Here are some more results examining the effect that image stabilisation technology has on lens resolution.
Image stabilisation technology is great for providing a steadier viewfinder image but the jury is out on whether or not it actually produces sharper pictures. One way to investigate this is by switching-on image stabilisation and repeating MTF testing to compare the results with those obtained previously. This type of investigation has been covered a couple of time previously and the latest results, reported here, simply add to the body of data that is available.
First a health warning: lens manufacturers tend to advise that image stabilisation should not be used when the camera is mounted on a tripod yet that is exactly the situation that applies during MTF testing. With this in mind it would be perfectly reasonable for lens manufacturers to point out that these results may not apply to real-world photography.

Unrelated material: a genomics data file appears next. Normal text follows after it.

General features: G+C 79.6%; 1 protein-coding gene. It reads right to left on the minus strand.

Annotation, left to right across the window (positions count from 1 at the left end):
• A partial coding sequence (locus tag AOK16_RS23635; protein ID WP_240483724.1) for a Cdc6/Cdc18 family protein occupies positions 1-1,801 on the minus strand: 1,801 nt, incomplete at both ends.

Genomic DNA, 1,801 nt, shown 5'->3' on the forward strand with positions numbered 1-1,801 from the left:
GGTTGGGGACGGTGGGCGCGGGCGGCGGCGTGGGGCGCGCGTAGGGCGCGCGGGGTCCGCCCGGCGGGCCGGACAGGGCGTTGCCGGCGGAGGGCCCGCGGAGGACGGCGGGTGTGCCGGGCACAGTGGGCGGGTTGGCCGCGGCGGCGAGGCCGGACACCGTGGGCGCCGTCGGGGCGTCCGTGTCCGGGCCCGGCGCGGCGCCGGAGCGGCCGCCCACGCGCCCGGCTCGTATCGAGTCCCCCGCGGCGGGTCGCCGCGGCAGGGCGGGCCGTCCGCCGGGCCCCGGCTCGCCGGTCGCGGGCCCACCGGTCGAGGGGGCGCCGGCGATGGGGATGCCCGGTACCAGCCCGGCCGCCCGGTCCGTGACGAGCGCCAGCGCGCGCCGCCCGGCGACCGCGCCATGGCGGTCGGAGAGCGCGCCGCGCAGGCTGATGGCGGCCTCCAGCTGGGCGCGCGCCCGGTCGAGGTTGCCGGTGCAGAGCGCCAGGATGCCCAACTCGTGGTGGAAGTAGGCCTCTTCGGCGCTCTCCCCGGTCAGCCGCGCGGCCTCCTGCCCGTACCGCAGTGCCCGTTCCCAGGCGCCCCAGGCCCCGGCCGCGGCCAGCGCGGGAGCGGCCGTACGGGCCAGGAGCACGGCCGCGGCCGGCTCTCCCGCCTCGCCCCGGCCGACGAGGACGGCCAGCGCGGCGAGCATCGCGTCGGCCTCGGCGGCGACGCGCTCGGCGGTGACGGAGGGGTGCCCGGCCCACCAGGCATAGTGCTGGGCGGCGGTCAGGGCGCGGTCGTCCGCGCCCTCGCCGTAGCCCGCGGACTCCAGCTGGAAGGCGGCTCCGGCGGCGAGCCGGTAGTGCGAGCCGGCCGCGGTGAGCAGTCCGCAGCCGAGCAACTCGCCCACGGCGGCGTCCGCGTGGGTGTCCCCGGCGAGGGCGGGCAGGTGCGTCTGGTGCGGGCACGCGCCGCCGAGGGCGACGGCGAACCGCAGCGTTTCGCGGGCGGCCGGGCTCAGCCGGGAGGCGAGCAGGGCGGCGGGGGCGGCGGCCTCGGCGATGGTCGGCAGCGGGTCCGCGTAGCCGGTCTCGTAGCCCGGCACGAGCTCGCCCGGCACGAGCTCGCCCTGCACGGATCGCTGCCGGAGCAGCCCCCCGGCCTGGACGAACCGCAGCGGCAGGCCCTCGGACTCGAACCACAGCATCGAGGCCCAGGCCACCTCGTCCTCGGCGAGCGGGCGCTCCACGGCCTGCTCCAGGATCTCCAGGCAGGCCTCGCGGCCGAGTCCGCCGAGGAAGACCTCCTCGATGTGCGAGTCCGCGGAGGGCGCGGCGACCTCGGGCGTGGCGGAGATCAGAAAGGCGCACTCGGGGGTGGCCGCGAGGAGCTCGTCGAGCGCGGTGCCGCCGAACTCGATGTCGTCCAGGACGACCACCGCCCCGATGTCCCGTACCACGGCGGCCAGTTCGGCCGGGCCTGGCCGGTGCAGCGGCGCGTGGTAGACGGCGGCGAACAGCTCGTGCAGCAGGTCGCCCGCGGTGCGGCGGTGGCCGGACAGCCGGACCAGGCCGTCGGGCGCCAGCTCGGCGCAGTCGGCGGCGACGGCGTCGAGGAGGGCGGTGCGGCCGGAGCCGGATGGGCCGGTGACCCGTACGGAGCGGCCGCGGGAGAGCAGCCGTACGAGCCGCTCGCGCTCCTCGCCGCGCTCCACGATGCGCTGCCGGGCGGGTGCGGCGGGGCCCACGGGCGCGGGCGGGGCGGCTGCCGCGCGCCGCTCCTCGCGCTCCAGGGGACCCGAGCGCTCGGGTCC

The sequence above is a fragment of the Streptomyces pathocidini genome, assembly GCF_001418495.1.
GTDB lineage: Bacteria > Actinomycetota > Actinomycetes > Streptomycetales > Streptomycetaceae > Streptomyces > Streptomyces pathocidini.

To counter this, at some stage I will do hand-held MTF testing, with and without image stabilisation, but that will be a rather difficult test given that the test chart and sensor plane have to be carefully aligned.
The test reported here was undertaken using Nikon’s 24-120mm f/3.5-6.6 ED-IF G-series lens. The results show that image stabilisation (or vibration reduction, to use Nikon’s terminology) is likely to degrade image quality under most conditions. There may be a slight improvement beyond f/22, when the exposure time extended beyond 1/13s, but the overall image quality is degraded by diffraction effects in this region so any gain is likely to be fairly marginal.
As has generally turned out to be the case previously, image stabilisation appears to be most useful in terms of making a lens more useable thanks to a clearer viewfinder image. Ironically, the firmer that you are able to hold the camera, the more likely image stabilisation is to degrade the image quality. The most extreme case of a firm (stable) grip is provided by a sturdy tripod and in this case it is clear that the tripod’s pictures are not generally improved by switching-on image stabilisation.